Voters in the midwestern US state of South Dakota will vote in a November referendum on abortion, reviving the country's already polarized debate on the issue, state officials said Monday.
Voters in the conservative state narrowly rejected a total ban on pregnancy termination in 2006, with 56 percent voting no, but exit polls showed a majority would have backed a ban if it had been less strict.
The 2006 text allowed for exceptions only if the life of the mother were in immediate danger. The 2008 version takes into account cases of rape, incest, or risk of grave health effects for the mother.
"All induced abortions, whether surgically or chemically induced, terminate an entire, unique, living human being, a human being separated from his or her mother, as a matter of scientific and biological fact," says the text to be voted upon on November 4.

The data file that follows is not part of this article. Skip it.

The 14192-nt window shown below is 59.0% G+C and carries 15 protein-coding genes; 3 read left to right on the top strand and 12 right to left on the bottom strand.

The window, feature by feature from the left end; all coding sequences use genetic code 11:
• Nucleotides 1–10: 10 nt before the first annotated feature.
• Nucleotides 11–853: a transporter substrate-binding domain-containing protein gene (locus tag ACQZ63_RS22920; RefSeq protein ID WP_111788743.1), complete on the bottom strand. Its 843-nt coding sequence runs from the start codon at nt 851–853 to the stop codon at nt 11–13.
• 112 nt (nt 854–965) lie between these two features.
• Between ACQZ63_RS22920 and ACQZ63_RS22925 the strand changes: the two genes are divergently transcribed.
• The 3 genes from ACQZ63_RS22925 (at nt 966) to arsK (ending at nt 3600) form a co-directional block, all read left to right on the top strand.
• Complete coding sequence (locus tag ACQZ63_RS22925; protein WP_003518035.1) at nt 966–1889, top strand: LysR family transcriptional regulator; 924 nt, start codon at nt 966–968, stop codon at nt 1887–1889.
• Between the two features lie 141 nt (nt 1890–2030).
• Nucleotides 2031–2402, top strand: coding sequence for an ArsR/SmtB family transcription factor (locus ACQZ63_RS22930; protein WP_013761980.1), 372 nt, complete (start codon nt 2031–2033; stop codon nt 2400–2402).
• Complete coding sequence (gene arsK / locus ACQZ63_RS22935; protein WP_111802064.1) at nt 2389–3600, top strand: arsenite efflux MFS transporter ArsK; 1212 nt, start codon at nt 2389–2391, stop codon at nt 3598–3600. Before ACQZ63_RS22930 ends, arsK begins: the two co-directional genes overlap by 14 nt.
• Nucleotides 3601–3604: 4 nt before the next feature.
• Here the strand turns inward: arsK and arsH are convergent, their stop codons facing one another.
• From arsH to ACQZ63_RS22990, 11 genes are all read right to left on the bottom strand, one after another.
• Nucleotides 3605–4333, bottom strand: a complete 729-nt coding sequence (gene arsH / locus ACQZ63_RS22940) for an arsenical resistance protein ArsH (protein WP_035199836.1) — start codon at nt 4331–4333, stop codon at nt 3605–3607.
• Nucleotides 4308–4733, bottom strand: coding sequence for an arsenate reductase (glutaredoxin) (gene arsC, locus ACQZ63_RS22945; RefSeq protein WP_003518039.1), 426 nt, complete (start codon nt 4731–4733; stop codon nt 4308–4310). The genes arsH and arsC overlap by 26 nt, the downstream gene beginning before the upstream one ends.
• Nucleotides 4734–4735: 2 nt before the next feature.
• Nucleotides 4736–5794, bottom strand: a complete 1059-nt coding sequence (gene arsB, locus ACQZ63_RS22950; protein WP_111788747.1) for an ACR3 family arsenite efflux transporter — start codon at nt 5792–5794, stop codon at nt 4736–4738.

About 11,000 babies are born each year in South Dakota, while just 800 abortions are performed in one clinic by a doctor who comes in once per week from another state.
The referendum aims to press the US Supreme Court to overturn its 1973 Roe v. Wade decision that allowed the abortion on the basis of the right to privacy, a legal standing that has been chipped away at by subsequent cases and the nomination in 2005 of two conservative judges to the high court.